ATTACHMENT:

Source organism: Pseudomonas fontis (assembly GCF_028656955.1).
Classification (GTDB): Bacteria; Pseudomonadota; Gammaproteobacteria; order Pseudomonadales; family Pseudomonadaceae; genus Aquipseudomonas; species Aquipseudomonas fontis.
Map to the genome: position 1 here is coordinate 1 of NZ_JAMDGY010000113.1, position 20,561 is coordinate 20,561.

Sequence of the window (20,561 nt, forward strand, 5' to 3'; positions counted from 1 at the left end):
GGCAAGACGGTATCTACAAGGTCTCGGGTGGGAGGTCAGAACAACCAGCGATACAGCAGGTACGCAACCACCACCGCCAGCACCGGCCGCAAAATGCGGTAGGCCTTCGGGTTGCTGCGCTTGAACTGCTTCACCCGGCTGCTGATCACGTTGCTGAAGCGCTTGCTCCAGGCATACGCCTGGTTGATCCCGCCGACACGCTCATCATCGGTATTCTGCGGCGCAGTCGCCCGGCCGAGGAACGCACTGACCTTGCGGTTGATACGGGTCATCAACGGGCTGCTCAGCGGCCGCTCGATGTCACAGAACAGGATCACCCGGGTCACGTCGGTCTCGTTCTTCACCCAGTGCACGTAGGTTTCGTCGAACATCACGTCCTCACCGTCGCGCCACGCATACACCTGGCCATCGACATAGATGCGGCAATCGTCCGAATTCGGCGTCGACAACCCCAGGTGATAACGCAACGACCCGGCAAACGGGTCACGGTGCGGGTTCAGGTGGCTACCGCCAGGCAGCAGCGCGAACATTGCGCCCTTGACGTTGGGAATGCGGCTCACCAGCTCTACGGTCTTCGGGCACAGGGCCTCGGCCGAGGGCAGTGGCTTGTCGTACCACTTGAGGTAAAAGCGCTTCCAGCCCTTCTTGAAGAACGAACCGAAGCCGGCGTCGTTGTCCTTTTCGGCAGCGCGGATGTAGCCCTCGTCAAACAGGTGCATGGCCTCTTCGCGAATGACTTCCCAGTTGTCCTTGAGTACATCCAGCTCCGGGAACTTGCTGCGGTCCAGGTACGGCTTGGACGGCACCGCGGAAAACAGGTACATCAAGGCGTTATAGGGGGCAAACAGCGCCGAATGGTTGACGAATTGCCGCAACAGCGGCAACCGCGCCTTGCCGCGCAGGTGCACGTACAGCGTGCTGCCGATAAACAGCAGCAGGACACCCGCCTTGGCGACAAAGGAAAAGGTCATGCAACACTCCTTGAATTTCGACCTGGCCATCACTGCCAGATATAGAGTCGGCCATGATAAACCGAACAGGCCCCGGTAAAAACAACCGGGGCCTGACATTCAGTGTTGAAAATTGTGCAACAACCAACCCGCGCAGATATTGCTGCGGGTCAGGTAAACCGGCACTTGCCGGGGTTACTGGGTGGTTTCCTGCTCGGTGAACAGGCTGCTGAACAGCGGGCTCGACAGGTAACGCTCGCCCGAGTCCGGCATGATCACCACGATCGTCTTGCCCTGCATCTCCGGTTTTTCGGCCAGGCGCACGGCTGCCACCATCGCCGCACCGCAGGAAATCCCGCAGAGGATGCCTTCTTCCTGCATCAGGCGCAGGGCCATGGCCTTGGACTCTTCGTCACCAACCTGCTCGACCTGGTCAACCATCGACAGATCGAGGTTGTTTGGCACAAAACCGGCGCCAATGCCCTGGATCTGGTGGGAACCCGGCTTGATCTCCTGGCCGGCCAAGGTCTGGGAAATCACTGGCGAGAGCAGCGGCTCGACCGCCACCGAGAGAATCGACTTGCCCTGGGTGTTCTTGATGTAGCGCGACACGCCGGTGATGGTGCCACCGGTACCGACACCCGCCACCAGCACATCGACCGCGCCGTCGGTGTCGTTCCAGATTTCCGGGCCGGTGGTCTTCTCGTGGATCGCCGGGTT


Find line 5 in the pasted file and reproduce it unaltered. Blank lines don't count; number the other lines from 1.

GGCAAGACGGTATCTACAAGGTCTCGGGTGGGAGGTCAGAACAACCAGCGATACAGCAGGTACGCAACCACCACCGCCAGCACCGGCCGCAAAATGCGGTAGGCCTTCGGGTTGCTGCGCTTGAACTGCTTCACCCGGCTGCTGATCACGTTGCTGAAGCGCTTGCTCCAGGCATACGCCTGGTTGATCCCGCCGACACGCTCATCATCGGTATTCTGCGGCGCAGTCGCCCGGCCGAGGAACGCACTGACCTTGCGGTTGATACGGGTCATCAACGGGCTGCTCAGCGGCCGCTCGATGTCACAGAACAGGATCACCCGGGTCACGTCGGTCTCGTTCTTCACCCAGTGCACGTAGGTTTCGTCGAACATCACGTCCTCACCGTCGCGCCACGCATACACCTGGCCATCGACATAGATGCGGCAATCGTCCGAATTCGGCGTCGACAACCCCAGGTGATAACGCAACGACCCGGCAAACGGGTCACGGTGCGGGTTCAGGTGGCTACCGCCAGGCAGCAGCGCGAACATTGCGCCCTTGACGTTGGGAATGCGGCTCACCAGCTCTACGGTCTTCGGGCACAGGGCCTCGGCCGAGGGCAGTGGCTTGTCGTACCACTTGAGGTAAAAGCGCTTCCAGCCCTTCTTGAAGAACGAACCGAAGCCGGCGTCGTTGTCCTTTTCGGCAGCGCGGATGTAGCCCTCGTCAAACAGGTGCATGGCCTCTTCGCGAATGACTTCCCAGTTGTCCTTGAGTACATCCAGCTCCGGGAACTTGCTGCGGTCCAGGTACGGCTTGGACGGCACCGCGGAAAACAGGTACATCAAGGCGTTATAGGGGGCAAACAGCGCCGAATGGTTGACGAATTGCCGCAACAGCGGCAACCGCGCCTTGCCGCGCAGGTGCACGTACAGCGTGCTGCCGATAAACAGCAGCAGGACACCCGCCTTGGCGACAAAGGAAAAGGTCATGCAACACTCCTTGAATTTCGACCTGGCCATCACTGCCAGATATAGAGTCGGCCATGATAAACCGAACAGGCCCCGGTAAAAACAACCGGGGCCTGACATTCAGTGTTGAAAATTGTGCAACAACCAACCCGCGCAGATATTGCTGCGGGTCAGGTAAACCGGCACTTGCCGGGGTTACTGGGTGGTTTCCTGCTCGGTGAACAGGCTGCTGAACAGCGGGCTCGACAGGTAACGCTCGCCCGAGTCCGGCATGATCACCACGATCGTCTTGCCCTGCATCTCCGGTTTTTCGGCCAGGCGCACGGCTGCCACCATCGCCGCACCGCAGGAAATCCCGCAGAGGATGCCTTCTTCCTGCATCAGGCGCAGGGCCATGGCCTTGGACTCTTCGTCACCAACCTGCTCGACCTGGTCAACCATCGACAGATCGAGGTTGTTTGGCACAAAACCGGCGCCAATGCCCTGGATCTGGTGGGAACCCGGCTTGATCTCCTGGCCGGCCAAGGTCTGGGAAATCACTGGCGAGAGCAGCGGCTCGACCGCCACCGAGAGAATCGACTTGCCCTGGGTGTTCTTGATGTAGCGCGACACGCCGGTGATGGTGCCACCGGTACCGACACCCGCCACCAGCACATCGACCGCGCCGTCGGTGTCGTTCCAGATTTCCGGGCCGGTGGTCTTCTCGTGGATCGCCGGGTT